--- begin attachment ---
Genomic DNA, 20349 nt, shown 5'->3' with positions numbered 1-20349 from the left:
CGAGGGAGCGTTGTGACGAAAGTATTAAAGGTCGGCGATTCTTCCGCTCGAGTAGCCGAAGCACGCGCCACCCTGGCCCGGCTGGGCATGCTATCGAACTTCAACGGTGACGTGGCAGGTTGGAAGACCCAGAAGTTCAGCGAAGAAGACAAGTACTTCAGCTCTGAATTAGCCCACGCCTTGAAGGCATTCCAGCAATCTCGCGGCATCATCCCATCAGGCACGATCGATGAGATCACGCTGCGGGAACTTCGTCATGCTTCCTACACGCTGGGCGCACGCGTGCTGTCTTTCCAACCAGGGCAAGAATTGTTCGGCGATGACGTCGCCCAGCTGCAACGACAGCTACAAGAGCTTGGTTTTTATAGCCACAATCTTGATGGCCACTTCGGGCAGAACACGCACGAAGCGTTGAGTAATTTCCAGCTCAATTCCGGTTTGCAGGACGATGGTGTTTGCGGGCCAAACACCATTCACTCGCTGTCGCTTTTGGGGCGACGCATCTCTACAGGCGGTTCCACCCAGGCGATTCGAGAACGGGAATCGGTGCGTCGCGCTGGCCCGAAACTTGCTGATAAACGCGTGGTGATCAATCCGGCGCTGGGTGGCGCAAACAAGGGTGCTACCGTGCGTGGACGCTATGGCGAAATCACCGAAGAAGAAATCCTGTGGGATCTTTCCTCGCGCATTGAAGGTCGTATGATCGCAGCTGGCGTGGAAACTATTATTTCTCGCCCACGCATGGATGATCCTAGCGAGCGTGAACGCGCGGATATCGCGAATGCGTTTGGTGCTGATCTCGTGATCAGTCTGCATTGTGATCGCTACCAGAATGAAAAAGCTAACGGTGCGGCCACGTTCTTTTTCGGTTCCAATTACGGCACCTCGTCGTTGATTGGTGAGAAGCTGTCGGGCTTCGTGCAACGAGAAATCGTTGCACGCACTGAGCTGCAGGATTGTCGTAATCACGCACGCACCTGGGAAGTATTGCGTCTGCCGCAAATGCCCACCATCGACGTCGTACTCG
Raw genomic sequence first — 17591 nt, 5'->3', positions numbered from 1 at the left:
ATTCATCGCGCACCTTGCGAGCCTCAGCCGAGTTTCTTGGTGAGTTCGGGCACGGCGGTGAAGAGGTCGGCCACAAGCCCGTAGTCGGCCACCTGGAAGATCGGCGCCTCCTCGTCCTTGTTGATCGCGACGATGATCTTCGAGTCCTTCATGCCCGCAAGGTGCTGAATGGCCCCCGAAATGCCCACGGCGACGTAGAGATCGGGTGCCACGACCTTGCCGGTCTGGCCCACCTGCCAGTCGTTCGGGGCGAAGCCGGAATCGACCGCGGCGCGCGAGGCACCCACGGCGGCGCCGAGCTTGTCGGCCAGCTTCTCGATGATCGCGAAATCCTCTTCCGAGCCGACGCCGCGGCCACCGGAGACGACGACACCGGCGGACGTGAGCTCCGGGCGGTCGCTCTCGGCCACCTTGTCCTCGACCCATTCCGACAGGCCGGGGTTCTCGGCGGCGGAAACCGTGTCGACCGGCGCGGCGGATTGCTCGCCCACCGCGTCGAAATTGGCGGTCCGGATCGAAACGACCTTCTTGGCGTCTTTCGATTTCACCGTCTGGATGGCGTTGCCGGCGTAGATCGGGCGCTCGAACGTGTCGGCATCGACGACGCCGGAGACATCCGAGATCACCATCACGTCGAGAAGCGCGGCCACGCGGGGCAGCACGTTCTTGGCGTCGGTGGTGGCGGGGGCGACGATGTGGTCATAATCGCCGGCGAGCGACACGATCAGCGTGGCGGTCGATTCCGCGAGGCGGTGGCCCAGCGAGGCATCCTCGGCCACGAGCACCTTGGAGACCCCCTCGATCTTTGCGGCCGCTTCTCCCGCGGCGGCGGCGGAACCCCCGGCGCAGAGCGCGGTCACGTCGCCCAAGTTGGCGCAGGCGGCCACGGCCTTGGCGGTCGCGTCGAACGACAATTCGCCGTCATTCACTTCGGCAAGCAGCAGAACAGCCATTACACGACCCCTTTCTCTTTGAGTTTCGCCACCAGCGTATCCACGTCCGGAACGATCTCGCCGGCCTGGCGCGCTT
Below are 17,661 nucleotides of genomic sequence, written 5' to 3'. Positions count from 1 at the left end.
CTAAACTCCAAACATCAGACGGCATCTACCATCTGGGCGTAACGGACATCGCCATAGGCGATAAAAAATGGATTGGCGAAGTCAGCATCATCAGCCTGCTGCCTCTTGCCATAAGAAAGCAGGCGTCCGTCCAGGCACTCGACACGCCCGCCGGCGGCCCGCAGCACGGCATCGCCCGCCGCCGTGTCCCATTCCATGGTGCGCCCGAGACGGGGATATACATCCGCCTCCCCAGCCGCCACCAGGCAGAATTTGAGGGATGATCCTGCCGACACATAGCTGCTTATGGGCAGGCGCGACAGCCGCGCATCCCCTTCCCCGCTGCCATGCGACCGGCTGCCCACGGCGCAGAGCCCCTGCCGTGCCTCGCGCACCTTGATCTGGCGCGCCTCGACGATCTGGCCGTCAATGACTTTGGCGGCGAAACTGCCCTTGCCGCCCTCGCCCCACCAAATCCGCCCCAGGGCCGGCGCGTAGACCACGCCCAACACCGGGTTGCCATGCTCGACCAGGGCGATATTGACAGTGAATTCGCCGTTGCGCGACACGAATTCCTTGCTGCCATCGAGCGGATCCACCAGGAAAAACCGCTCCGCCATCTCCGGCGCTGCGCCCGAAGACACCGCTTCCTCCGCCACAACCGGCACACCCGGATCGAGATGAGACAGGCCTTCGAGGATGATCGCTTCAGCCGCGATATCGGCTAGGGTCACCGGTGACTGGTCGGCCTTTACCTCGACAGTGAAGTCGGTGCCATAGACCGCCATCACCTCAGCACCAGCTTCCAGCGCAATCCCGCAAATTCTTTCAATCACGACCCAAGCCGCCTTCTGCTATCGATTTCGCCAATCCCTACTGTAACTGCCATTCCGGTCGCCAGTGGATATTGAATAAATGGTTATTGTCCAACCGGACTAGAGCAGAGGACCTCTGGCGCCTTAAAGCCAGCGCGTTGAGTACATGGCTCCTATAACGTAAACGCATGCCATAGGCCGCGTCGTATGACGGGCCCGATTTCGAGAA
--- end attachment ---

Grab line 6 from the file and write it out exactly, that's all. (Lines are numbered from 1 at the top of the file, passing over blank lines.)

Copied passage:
CTAAACTCCAAACATCAGACGGCATCTACCATCTGGGCGTAACGGACATCGCCATAGGCGATAAAAAATGGATTGGCGAAGTCAGCATCATCAGCCTGCTGCCTCTTGCCATAAGAAAGCAGGCGTCCGTCCAGGCACTCGACACGCCCGCCGGCGGCCCGCAGCACGGCATCGCCCGCCGCCGTGTCCCATTCCATGGTGCGCCCGAGACGGGGATATACATCCGCCTCCCCAGCCGCCACCAGGCAGAATTTGAGGGATGATCCTGCCGACACATAGCTGCTTATGGGCAGGCGCGACAGCCGCGCATCCCCTTCCCCGCTGCCATGCGACCGGCTGCCCACGGCGCAGAGCCCCTGCCGTGCCTCGCGCACCTTGATCTGGCGCGCCTCGACGATCTGGCCGTCAATGACTTTGGCGGCGAAACTGCCCTTGCCGCCCTCGCCCCACCAAATCCGCCCCAGGGCCGGCGCGTAGACCACGCCCAACACCGGGTTGCCATGCTCGACCAGGGCGATATTGACAGTGAATTCGCCGTTGCGCGACACGAATTCCTTGCTGCCATCGAGCGGATCCACCAGGAAAAACCGCTCCGCCATCTCCGGCGCTGCGCCCGAAGACACCGCTTCCTCCGCCACAACCGGCACACCCGGATCGAGATGAGACAGGCCTTCGAGGATGATCGCTTCAGCCGCGATATCGGCTAGGGTCACCGGTGACTGGTCGGCCTTTACCTCGACAGTGAAGTCGGTGCCATAGACCGCCATCACCTCAGCACCAGCTTCCAGCGCAATCCCGCAAATTCTTTCAATCACGACCCAAGCCGCCTTCTGCTATCGATTTCGCCAATCCCTACTGTAACTGCCATTCCGGTCGCCAGTGGATATTGAATAAATGGTTATTGTCCAACCGGACTAGAGCAGAGGACCTCTGGCGCCTTAAAGCCAGCGCGTTGAGTACATGGCTCCTATAACGTAAACGCATGCCATAGGCCGCGTCGTATGACGGGCCCGATTTCGAGAA